Filed on Fleet Street

I have an op-ed in today’s Financial Times about health care reform.

Readers of this blog are familiar with my argument: Our fiscal future is so dominated by health care that if we can slow the rate of cost growth by just 15 basis points a year (0.15 percentage points), the savings for Medicare and Medicaid would equal the impact from eliminating Social Security’s entire 75-year shortfall.

While some critics have worried about how the Administration will pay for health reform, it’s been pointed out quite ably (here and here) that the President is committed to deficit neutrality and that those concerned about fiscal discipline should support this effort (as the Committee for a Responsible Federal Budget did in their statement issued after the President’s speech). As Congress works on legislation, we will work with members from both sides of the aisle to make sure that health care reform is deficit neutral.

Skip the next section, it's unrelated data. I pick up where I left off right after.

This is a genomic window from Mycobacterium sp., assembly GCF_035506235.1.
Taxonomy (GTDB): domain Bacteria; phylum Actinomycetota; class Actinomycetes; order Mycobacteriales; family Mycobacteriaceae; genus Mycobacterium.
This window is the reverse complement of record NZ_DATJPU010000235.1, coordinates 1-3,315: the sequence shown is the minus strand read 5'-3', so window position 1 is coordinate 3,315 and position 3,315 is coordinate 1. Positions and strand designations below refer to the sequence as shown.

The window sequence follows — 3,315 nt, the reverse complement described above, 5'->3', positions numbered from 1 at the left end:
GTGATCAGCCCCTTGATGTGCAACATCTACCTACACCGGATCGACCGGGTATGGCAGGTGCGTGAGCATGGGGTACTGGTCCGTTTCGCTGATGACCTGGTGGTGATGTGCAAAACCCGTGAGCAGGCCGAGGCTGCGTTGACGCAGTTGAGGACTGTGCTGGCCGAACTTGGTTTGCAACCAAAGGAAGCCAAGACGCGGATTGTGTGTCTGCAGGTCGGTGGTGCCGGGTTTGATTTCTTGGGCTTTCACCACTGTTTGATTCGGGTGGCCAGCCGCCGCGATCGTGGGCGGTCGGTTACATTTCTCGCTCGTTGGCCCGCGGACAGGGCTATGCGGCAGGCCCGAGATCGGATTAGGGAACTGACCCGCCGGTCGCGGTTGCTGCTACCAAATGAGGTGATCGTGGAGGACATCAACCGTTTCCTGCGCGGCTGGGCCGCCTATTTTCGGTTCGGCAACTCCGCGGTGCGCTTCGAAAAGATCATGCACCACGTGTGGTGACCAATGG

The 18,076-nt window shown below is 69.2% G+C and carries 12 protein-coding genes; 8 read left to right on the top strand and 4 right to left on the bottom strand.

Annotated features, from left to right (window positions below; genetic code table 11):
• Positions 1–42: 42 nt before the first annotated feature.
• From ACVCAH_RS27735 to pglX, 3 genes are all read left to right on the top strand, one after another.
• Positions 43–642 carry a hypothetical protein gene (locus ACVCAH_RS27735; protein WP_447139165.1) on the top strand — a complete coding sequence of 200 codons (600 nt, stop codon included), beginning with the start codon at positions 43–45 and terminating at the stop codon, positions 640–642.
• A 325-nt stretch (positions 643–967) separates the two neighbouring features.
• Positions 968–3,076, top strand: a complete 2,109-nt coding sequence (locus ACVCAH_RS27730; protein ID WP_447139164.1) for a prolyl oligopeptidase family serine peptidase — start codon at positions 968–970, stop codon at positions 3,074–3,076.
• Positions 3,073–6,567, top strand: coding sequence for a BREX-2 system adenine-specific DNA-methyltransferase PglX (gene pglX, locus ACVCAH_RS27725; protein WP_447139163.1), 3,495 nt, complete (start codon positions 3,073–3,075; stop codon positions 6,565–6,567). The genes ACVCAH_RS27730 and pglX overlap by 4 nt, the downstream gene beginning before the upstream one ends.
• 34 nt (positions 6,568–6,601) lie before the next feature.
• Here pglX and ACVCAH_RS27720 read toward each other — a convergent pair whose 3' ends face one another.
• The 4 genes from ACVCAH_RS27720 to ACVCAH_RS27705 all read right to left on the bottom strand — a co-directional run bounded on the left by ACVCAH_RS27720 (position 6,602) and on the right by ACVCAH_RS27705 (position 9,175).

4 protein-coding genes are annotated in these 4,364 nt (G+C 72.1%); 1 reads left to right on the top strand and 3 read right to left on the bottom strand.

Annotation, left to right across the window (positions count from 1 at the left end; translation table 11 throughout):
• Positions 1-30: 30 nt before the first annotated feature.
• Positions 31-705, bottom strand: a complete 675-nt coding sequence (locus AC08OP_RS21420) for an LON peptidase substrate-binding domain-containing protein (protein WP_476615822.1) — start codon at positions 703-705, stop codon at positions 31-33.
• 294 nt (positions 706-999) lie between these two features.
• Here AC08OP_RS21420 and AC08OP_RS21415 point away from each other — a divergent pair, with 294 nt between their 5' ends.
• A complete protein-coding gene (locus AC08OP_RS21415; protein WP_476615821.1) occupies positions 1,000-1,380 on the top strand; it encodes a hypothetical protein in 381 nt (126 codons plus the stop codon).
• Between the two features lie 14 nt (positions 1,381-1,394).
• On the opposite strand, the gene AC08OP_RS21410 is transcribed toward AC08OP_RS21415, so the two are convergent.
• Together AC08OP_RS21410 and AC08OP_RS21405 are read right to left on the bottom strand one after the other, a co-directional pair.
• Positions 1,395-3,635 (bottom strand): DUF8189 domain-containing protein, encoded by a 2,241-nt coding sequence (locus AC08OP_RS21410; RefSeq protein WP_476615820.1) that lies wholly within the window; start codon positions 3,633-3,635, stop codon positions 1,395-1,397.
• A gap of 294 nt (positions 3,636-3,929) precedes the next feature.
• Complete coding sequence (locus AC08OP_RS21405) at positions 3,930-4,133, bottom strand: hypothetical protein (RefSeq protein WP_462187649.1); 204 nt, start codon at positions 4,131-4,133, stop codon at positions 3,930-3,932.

But we also need to go beyond deficit neutrality (based on CBO scoring), and adopt those changes to the health care system that – regardless of whether they score – are crucial to making best practices medicine more universal throughout our system, rather than occurring only in some geographic areas and hospitals. Such best practices offer the potential for a combination of higher quality and lower cost over time than today’s system.

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